Vaccination certificates are likely to be issued to people without a person needing any actual proof that they have been vaccinated.
And the certificates themselves could be ready for misuse, because no ID is needed for the proposed system and people didn’t have to provide ID when getting their inoculation.
Covid-19 Response Minister Chris Hipkins said venues could request identification along with a vaccine passport to mitigate the risk.
A source within the Health Ministry told RNZ that the vaccine certificate application that is being developed has a number of flaws.
The key issue is that a person with a certificate will not have offered any proof that the Pfizer vaccine was actually administered.
“As proof of vaccination becomes more and more mandatory, anti-vaccines will come under increasing pressure to obtain vaccination certificates to keep their jobs, travel and participate in public events,” they said.
“This will provide a motivation for fraud: an anti-vaccine could easily book an appointment for the vaccine and pay someone to receive it on their behalf, for example.”
They said there is no evidence of fraud, but there is nothing to stop it either.
“As the system currently operates, there is no ability to detect, monitor or prevent such abuse, and there is no way to prove that you have actually been vaccinated.”
“It is a problem that cannot be solved retrospectively.”
The manager of the national digital services group of the Ministry of Health, Michael Dreyer, said that no decisions have been made about the domestic use of a vaccine certificate.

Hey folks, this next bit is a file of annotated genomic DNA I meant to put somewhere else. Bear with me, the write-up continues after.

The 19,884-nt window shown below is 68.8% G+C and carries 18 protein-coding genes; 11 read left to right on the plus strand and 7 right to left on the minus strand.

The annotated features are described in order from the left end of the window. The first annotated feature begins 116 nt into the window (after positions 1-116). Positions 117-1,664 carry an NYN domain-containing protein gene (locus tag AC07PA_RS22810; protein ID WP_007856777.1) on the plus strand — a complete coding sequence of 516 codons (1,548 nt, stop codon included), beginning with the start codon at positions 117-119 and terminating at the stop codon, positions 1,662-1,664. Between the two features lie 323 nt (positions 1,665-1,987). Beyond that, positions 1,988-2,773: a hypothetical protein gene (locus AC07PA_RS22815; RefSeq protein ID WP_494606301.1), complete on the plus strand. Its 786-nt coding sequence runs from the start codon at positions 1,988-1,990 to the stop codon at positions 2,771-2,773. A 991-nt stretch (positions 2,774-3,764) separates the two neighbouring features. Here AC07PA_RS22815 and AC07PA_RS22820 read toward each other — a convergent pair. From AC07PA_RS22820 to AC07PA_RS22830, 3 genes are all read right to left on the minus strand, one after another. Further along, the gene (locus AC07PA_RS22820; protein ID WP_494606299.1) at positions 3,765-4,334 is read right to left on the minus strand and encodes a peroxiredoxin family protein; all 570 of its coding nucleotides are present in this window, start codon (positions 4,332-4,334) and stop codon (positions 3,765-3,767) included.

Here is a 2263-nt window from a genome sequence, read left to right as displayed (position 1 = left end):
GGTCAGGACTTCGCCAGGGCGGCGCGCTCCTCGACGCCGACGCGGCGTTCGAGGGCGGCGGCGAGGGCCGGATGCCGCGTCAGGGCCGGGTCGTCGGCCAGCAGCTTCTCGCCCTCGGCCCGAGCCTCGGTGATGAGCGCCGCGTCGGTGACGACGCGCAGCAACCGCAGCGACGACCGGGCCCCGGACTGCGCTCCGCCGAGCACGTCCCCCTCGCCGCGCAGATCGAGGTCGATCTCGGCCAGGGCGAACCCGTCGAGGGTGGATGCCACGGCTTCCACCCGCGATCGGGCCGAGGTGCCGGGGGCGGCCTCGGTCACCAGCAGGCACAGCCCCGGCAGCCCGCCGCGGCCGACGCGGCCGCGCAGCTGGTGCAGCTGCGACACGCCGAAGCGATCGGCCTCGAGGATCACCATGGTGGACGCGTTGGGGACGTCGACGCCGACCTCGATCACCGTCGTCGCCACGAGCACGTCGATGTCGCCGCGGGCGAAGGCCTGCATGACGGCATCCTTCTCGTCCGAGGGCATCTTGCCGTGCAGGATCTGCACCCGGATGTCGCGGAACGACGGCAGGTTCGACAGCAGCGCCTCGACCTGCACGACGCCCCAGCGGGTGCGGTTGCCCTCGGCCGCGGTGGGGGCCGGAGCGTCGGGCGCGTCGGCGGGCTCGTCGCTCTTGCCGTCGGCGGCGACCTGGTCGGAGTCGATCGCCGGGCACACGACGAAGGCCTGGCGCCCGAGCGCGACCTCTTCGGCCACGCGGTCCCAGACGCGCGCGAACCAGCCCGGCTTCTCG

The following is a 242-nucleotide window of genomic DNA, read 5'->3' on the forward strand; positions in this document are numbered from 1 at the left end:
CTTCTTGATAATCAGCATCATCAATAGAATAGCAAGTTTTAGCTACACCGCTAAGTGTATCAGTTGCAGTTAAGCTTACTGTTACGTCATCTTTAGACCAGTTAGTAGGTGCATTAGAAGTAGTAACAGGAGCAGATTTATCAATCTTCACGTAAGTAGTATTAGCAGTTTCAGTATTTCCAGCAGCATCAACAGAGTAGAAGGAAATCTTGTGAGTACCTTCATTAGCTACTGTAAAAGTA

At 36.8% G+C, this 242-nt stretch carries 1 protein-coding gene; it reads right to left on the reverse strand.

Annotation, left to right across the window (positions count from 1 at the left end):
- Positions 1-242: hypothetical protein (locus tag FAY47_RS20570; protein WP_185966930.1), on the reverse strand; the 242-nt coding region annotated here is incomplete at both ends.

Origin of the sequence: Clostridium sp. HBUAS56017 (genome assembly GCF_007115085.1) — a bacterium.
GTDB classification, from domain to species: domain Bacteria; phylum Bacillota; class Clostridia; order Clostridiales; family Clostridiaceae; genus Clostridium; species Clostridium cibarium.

“The government is still considering advice on the use of vaccination certificates at the national level as a way to allow large events to take place. However, no decisions have been made at this stage.”
When asked if a person can prove, without question, that they have been vaccinated before receiving a certificate, Dreyer said it is something he is working on.
He said that all Covid vaccines are listed in the National Covid-19 Immunization Registry, but the Health Ministry source told RNZ that there is no guarantee that the registry is accurate.
“When you show up for a Covid vaccine, you are not asked for proof of identity, not even to show the text message with your reservation reference; you are simply asked to verbally state your name and date of birth,” they said. .
“By virtue of showing up at your designated appointment time, it is assumed that you are the person for whom the reservation was made.”
Dreyer said the information for vaccination certificates will be obtained from the Covid-19 Immunization Registry.
Chris Hipkins said it will be left to venues to enforce the rules that are established.
“The vaccine certificate will have a person’s name, the ability to check it against the database to make sure it is an authentic vaccine certificate using QR code technology,” Hipkins said.
“The person who reviews it will be able to scan the QR code and compare the name with the name that is in the database for that QR code, if that makes sense.”
There will be no proof of identity feature on the vaccine certificate, but Hipkins has a workaround.
“Of course, it would be wise to check that someone’s name is actually their name.
“They can ask for some other identification for that purpose.”
That process still would not prove, without a doubt, that the person actually received a vaccine.
The My Covid Record vaccine certificate is expected to be available in November.